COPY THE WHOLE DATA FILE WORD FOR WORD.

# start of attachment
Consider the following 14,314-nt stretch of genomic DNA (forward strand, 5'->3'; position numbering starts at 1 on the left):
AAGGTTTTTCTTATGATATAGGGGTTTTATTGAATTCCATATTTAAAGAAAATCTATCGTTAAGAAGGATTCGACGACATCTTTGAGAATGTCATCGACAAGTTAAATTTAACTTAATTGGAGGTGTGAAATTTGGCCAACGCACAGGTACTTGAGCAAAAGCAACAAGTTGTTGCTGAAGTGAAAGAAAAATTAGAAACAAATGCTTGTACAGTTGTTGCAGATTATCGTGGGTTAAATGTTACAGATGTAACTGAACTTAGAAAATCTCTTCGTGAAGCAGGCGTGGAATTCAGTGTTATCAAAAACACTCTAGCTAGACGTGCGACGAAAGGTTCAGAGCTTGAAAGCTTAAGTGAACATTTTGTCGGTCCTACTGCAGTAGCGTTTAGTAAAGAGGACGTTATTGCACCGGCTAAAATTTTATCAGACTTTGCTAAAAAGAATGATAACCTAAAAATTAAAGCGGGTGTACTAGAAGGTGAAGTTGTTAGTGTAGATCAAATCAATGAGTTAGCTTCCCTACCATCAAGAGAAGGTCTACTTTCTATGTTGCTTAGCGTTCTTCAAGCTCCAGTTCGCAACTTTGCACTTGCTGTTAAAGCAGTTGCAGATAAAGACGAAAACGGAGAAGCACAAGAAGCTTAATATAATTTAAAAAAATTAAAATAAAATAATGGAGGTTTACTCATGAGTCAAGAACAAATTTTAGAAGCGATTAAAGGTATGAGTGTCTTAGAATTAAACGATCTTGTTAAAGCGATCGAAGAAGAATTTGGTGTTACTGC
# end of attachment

Consider the following 14,314-nt stretch of genomic DNA (forward strand, 5'->3'; position numbering starts at 1 on the left):
AAGGTTTTTCTTATGATATAGGGGTTTTATTGAATTCCATATTTAAAGAAAATCTATCGTTAAGAAGGATTCGACGACATCTTTGAGAATGTCATCGACAAGTTAAATTTAACTTAATTGGAGGTGTGAAATTTGGCCAACGCACAGGTACTTGAGCAAAAGCAACAAGTTGTTGCTGAAGTGAAAGAAAAATTAGAAACAAATGCTTGTACAGTTGTTGCAGATTATCGTGGGTTAAATGTTACAGATGTAACTGAACTTAGAAAATCTCTTCGTGAAGCAGGCGTGGAATTCAGTGTTATCAAAAACACTCTAGCTAGACGTGCGACGAAAGGTTCAGAGCTTGAAAGCTTAAGTGAACATTTTGTCGGTCCTACTGCAGTAGCGTTTAGTAAAGAGGACGTTATTGCACCGGCTAAAATTTTATCAGACTTTGCTAAAAAGAATGATAACCTAAAAATTAAAGCGGGTGTACTAGAAGGTGAAGTTGTTAGTGTAGATCAAATCAATGAGTTAGCTTCCCTACCATCAAGAGAAGGTCTACTTTCTATGTTGCTTAGCGTTCTTCAAGCTCCAGTTCGCAACTTTGCACTTGCTGTTAAAGCAGTTGCAGATAAAGACGAAAACGGAGAAGCACAAGAAGCTTAATATAATTTAAAAAAATTAAAATAAAATAATGGAGGTTTACTCATGAGTCAAGAACAAATTTTAGAAGCGATTAAAGGTATGAGTGTCTTAGAATTAAACGATCTTGTTAAAGCGATCGAAGAAGAATTTGGTGTTACTGC